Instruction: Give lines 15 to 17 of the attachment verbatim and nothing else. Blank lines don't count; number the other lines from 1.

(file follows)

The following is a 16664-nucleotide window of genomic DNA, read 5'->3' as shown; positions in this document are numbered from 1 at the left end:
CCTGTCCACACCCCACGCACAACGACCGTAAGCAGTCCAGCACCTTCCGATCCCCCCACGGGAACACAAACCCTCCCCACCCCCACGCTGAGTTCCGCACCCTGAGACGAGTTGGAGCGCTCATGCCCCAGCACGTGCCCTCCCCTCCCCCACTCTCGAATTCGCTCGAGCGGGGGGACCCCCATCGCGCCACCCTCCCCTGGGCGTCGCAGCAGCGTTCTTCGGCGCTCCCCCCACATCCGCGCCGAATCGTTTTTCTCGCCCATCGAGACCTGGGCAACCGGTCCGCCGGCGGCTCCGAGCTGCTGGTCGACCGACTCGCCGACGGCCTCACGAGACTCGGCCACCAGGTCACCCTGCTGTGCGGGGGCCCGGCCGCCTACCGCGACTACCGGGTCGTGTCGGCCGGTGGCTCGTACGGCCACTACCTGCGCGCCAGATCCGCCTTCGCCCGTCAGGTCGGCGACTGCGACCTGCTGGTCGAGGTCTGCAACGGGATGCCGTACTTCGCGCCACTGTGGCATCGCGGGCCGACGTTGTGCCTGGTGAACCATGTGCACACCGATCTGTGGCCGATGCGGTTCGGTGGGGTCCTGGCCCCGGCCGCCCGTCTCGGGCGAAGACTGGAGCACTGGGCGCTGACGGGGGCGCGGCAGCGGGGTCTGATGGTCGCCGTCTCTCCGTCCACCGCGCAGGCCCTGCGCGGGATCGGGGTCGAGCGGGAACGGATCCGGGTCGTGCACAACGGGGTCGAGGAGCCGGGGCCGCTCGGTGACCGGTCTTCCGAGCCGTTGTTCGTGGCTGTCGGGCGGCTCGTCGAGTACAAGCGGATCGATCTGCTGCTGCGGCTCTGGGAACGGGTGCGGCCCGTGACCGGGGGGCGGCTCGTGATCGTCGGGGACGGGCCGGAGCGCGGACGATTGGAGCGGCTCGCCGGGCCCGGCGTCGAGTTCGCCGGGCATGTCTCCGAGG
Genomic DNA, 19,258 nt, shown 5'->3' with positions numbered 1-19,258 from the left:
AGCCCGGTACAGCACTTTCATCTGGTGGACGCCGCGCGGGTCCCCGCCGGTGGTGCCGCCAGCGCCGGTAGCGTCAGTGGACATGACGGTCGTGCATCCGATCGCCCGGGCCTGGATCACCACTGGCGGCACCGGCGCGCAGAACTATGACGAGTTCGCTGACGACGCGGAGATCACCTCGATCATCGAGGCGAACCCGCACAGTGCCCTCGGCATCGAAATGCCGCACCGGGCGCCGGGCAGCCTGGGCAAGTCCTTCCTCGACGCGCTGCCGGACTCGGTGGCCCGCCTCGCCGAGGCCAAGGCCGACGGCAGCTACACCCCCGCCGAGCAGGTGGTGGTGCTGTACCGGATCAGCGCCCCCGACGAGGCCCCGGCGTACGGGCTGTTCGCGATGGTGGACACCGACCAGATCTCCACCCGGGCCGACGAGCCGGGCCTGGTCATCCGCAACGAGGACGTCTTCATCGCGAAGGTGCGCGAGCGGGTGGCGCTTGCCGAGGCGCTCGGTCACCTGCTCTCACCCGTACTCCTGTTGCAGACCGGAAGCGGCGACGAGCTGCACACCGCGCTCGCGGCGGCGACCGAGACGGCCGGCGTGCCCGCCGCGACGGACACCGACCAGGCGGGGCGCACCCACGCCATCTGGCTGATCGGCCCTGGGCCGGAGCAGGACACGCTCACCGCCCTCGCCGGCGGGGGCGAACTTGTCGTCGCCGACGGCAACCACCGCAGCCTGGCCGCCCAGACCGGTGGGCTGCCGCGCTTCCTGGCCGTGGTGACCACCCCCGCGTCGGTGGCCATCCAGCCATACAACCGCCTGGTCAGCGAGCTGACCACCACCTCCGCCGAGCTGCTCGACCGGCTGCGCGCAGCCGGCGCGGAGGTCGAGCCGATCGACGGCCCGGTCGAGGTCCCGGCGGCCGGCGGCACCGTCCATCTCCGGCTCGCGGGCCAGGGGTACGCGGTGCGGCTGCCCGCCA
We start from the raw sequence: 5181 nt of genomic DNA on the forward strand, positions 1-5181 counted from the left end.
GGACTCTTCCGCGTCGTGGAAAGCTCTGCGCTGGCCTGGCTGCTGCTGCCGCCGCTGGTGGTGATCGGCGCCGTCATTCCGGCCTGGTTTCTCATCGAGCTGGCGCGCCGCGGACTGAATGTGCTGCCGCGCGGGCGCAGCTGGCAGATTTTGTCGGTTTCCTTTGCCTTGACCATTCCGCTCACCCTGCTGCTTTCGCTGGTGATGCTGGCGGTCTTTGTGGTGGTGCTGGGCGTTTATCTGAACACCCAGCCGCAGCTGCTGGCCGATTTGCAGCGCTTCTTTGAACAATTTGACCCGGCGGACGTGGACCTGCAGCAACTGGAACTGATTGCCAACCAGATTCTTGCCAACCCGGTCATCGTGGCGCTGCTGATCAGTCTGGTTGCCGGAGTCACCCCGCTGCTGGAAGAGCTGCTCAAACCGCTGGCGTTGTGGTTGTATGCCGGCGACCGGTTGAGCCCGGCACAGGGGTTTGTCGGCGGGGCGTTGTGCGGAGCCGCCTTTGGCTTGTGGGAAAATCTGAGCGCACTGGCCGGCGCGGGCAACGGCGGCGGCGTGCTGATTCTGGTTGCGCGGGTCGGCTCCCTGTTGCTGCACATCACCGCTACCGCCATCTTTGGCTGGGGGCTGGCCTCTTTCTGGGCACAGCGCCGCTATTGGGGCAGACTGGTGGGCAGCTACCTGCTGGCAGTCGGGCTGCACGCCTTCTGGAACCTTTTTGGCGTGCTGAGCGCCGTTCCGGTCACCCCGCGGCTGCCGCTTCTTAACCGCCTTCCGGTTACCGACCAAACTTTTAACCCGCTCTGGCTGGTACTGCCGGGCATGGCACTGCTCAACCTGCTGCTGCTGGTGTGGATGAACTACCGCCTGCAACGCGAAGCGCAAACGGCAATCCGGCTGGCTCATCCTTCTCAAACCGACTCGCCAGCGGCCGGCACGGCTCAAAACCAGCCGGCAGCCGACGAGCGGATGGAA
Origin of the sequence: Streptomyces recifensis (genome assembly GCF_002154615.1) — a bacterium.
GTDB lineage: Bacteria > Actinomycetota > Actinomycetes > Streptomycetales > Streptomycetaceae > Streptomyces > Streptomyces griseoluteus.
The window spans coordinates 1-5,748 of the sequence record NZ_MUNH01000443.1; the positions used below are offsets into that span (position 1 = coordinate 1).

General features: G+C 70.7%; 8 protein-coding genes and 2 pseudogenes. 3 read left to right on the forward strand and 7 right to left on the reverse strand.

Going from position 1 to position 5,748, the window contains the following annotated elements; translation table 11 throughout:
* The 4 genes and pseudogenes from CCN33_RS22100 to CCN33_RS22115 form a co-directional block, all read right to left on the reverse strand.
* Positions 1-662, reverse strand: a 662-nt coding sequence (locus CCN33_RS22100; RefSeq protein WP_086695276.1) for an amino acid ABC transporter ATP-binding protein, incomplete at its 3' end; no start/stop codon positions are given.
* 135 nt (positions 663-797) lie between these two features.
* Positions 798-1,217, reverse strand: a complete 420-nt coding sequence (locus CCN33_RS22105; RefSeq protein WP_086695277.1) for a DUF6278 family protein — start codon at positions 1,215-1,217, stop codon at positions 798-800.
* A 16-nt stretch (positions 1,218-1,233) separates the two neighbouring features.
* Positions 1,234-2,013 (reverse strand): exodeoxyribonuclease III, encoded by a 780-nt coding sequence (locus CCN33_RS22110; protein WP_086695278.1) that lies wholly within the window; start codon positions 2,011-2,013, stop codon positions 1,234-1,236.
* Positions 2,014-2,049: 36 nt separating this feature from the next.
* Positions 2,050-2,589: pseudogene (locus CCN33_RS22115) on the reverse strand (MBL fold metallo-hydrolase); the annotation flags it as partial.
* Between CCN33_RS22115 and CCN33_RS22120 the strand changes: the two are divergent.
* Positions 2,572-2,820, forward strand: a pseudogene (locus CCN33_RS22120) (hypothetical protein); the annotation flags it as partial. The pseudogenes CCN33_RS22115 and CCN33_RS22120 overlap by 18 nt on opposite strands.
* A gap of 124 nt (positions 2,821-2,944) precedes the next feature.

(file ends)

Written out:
* Positions 798-1,217, reverse strand: a complete 420-nt coding sequence (locus CCN33_RS22105; RefSeq protein WP_086695277.1) for a DUF6278 family protein — start codon at positions 1,215-1,217, stop codon at positions 798-800.
* A 16-nt stretch (positions 1,218-1,233) separates the two neighbouring features.
* Positions 1,234-2,013 (reverse strand): exodeoxyribonuclease III, encoded by a 780-nt coding sequence (locus CCN33_RS22110; protein WP_086695278.1) that lies wholly within the window; start codon positions 2,011-2,013, stop codon positions 1,234-1,236.